Laura Name Meaning & Origin


Pronunciation: LAW-rə (key)

Origin of the name Laura:

Derived from the Latin laurus (laurel, an evergreen shrub or tree whose leaves were woven into wreaths by the ancient Greeks to crown victors in various contests). Originally a Latin name, Laura came into use in England in the 19th century, and is now popularly bestowed throughout the English-speaking world.

From A World of Baby Names by Teresa Norman.

Related Names:

Laurel, Lauren, Laurie, Lolly, Lori

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US Popularity of Laura Over Time

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Comments and insights on the name Laura

I was named Laura in 1987 when it was still pretty popular and I have always loved it. The amount of Laurens around my age has always made me defensive when it comes to my name. Nothing gets me going more than when I tell someone my name is Laura after they mistakenly call me Lauren and they respond, "Well, it's the same thing..." I even told a new boyfriend about this once and he responded "Wait, your name isn't Lauren? I thought Laura was your nickname." I was floored. That being said, I always have found it funny how many of my best friends growing up were named Laura or Lauren. Those days are over now that many parents aim for unique names.

Graced with this name by my older sister, I used to hate it. Now, I realize how lucky I am to have something so completely timeless. I will admit that I don't think the name Laura conjures up images of pigtails and frilly pink dresses but it will definitely age well.

Laura was the "We both like it and can't find anything wrong with it" compromise name that has happily grown with me. The only drawbacks? Kids have trouble with 'L's or 'R's. My brother couldn't say 'r's as a kid and I got "Lola". It's been my nickname for 39 of 41 years. It's a lovely name in full. Frilly, but not too much so and still strong and completely feminine. It's been a pleasure to be named Laura.

I can really relate to the L's-and-R's issue! I was born in 1965 and given that name at the height of its huge swell of popularity. As I grew up, I noticed, with growing irritation, two things: one was that when teachers would call on me in class, there would always be at least one other Laura and quite often, TWO other Lauras that also thought they were being called on. This made for a distinct sense of non-uniqueness, which I think I set about to make up for by being as weird and offbeat as I could be in every other way. The other annoyance was phonics-based. My last name being "Carlson", I noticed that it sounded like a whole handful of marbles was rolling around in the mouth of anyone who spoke my full name. Unfortunately this tended to sound exactly like a recurring speech impediment in developmentally-disabled people. That is the kind of thing that mean kids that liked to pick on me jumped ALL over. As soon as I was away from home in college, I immediately changed my name to "Demimonde". A name is more important than most people realise. It's not just a person's identity; it is the very syllables that summon that person's attention, all through the years of his or her life! If you don't like how your own name sounds, you are going to end up possibly not feeling as good about yourself as you should. Make sure you give your child a euphonious name. And if s/he ends up finding it unsuitable, hopefully you'll do as my own dear mother has done for me. She calls me by the name I gave myself. It's really a very high honour.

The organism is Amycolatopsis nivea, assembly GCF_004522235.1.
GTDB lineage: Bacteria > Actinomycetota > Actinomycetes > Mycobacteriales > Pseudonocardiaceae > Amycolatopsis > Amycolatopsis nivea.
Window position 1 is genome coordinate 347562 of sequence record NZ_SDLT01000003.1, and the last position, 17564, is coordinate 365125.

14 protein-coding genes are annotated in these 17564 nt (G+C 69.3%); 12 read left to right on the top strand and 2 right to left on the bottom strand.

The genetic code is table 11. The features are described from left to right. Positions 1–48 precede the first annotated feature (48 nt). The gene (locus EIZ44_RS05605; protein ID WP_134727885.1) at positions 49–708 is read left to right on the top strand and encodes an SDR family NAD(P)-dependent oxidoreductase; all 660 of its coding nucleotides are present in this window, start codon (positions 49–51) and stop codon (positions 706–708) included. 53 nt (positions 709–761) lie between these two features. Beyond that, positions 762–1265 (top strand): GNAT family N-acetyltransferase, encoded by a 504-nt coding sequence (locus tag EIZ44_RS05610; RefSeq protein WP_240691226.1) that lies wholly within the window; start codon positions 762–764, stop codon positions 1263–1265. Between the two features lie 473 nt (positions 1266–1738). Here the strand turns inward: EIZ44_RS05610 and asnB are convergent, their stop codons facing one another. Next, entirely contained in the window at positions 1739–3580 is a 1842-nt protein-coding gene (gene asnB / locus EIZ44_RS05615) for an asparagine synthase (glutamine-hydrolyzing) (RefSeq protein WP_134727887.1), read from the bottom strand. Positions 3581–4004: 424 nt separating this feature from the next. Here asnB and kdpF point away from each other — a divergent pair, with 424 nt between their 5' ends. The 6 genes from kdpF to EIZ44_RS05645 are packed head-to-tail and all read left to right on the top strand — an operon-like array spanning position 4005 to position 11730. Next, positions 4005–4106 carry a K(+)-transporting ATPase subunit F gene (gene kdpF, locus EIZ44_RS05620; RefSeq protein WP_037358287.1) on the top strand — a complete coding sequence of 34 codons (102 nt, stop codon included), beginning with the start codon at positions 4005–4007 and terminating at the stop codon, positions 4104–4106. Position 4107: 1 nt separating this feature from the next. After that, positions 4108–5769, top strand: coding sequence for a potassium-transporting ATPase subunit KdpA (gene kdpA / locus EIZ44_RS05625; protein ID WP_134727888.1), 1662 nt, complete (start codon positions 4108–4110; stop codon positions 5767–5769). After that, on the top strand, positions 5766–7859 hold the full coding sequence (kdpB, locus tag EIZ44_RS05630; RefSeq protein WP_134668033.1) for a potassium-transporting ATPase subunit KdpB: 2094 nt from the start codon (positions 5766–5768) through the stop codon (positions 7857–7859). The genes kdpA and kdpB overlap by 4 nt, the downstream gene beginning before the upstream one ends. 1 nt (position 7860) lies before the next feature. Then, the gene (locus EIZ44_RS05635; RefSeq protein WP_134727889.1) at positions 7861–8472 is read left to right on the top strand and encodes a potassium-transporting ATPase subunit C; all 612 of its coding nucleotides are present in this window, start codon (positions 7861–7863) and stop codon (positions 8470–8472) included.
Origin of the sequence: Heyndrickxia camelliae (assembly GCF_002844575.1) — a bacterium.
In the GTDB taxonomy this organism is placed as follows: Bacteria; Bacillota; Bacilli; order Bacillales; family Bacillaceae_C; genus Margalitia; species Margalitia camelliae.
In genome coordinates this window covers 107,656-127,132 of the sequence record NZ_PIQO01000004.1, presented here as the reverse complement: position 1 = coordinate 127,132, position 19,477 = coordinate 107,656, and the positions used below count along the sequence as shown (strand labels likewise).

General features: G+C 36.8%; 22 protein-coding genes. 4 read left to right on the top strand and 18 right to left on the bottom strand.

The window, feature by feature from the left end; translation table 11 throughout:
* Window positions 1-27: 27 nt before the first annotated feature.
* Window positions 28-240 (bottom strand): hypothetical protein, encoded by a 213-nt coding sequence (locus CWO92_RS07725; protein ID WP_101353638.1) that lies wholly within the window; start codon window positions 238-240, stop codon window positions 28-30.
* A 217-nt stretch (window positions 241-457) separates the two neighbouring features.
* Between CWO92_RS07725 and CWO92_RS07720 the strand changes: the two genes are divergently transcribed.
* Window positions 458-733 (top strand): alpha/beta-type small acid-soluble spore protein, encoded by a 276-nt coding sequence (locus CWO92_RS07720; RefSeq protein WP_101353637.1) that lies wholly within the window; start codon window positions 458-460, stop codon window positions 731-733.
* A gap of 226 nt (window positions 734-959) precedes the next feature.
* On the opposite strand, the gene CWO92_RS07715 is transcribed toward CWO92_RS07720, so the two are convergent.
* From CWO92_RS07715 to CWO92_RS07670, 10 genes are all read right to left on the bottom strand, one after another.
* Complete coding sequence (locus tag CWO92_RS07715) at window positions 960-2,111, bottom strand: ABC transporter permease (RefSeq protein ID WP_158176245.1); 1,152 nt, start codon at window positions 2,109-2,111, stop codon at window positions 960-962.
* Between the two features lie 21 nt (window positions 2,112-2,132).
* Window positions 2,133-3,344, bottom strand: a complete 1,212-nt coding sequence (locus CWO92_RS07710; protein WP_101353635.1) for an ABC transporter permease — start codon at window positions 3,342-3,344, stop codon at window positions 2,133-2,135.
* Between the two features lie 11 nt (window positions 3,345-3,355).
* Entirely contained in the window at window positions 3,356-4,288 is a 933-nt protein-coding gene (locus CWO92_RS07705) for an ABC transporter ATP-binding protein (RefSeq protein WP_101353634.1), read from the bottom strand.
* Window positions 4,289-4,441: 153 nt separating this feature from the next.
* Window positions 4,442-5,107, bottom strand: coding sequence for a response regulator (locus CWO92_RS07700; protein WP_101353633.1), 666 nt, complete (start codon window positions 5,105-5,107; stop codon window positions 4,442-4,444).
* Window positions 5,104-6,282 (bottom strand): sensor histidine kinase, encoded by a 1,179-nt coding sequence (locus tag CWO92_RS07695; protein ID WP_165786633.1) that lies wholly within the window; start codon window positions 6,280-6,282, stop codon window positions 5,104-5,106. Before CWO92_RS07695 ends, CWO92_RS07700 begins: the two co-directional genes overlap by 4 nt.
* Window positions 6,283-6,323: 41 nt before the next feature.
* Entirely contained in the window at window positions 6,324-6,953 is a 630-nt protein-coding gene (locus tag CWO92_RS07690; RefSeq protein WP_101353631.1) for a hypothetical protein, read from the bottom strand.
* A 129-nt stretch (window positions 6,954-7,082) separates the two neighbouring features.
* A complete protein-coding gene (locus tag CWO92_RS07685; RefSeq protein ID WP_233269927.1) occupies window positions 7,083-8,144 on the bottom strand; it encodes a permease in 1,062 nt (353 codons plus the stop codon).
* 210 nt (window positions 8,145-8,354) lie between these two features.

What kind of a name is Demimonde? I never heard of it!

Before I was born my parents were hippies, and they believed I was suppose to be the next messiah. They stuck there fingers ina name book and landed ona boys name Cosmos ( no offense to those out there named Cosmos, but yuck) anyway...I was going to be Cosmos Hagood, but when I came out of the womb breach, and everyone knew I was a girl, I got to be Laura Kathryn, instead. These are both of my grandmother's names, because I am the first of 3 daughters. I feel so blessed and connected to my grandmother's being named after them. I am turning 28 in less then two weeks, and they are both still alive. I talk to them regularly and feel very special,because I have a name sake. I used to be indifferent about my name until High school, now I feel like my name is perfect for me,a nd I love how it looks hand written. Laura is a beautiful name, passed thorugh generations in my family. :)